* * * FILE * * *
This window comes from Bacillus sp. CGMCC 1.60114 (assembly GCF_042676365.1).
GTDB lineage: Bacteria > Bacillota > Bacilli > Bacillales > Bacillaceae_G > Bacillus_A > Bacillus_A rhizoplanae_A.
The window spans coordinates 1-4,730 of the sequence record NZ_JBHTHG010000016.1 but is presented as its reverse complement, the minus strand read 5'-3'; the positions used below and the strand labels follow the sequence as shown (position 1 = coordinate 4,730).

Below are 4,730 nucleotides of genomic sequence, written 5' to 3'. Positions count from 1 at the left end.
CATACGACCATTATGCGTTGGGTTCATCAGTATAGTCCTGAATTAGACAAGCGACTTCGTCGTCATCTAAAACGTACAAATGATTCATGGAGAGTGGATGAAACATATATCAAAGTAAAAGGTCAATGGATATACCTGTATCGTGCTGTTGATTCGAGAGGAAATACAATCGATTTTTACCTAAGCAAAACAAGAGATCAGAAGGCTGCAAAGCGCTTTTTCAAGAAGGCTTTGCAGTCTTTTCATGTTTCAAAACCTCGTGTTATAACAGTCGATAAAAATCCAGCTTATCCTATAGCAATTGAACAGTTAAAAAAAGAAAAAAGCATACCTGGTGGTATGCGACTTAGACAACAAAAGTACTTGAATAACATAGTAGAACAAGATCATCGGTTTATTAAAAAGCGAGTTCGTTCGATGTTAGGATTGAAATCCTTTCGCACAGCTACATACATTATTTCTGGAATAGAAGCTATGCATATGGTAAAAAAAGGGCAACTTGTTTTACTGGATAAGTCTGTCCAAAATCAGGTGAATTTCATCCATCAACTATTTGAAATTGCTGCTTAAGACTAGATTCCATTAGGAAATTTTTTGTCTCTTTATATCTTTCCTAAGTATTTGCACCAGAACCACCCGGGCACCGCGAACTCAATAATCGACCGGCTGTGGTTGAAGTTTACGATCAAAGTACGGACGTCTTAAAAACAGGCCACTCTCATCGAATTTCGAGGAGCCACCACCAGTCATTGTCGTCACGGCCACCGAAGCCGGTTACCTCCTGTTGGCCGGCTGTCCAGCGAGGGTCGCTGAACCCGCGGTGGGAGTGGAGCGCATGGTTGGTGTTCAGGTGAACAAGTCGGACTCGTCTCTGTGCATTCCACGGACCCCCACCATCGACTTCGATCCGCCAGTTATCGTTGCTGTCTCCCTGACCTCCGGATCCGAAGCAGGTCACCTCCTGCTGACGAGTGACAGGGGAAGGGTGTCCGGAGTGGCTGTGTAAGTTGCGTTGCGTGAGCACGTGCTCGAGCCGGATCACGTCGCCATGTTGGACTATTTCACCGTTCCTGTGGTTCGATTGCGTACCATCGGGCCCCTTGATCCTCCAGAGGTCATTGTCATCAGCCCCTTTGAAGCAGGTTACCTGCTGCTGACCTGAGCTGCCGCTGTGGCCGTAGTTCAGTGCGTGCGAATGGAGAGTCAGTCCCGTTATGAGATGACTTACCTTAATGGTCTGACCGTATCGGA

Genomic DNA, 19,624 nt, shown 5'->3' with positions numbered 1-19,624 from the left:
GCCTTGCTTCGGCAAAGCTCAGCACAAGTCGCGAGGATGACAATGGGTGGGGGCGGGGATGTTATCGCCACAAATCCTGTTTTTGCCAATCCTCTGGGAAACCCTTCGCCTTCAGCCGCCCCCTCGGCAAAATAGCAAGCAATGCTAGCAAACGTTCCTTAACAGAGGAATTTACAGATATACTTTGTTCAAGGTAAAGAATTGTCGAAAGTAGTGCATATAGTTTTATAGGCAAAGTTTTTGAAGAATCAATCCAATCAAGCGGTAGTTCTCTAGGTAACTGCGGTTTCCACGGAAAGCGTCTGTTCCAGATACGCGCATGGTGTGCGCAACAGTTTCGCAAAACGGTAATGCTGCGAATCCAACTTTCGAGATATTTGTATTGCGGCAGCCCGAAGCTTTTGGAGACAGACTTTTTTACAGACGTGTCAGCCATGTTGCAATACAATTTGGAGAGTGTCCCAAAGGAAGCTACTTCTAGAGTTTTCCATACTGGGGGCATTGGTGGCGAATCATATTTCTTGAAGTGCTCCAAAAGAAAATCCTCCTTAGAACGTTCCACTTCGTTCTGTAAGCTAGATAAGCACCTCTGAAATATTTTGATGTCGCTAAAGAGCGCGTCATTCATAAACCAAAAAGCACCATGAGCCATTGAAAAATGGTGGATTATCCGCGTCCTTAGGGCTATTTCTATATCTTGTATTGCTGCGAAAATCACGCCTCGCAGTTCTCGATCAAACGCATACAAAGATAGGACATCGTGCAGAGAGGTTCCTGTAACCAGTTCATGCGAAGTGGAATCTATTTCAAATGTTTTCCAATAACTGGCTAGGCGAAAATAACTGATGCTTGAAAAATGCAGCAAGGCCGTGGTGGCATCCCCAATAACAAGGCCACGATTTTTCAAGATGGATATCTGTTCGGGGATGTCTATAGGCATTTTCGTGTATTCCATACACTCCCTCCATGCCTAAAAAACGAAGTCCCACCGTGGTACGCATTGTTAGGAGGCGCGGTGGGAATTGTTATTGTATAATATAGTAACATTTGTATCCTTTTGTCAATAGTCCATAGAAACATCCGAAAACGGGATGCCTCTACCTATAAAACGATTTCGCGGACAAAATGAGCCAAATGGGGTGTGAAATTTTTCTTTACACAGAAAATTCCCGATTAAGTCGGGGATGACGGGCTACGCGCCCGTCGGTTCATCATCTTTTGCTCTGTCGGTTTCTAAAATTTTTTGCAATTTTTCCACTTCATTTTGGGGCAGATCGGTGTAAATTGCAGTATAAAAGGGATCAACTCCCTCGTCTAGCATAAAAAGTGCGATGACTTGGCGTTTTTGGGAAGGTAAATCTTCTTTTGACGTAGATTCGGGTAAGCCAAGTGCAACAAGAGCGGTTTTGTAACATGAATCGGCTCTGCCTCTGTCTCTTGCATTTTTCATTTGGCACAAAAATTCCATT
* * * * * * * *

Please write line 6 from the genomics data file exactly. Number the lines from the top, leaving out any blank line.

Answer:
Genomic DNA, 19,624 nt, shown 5'->3' with positions numbered 1-19,624 from the left: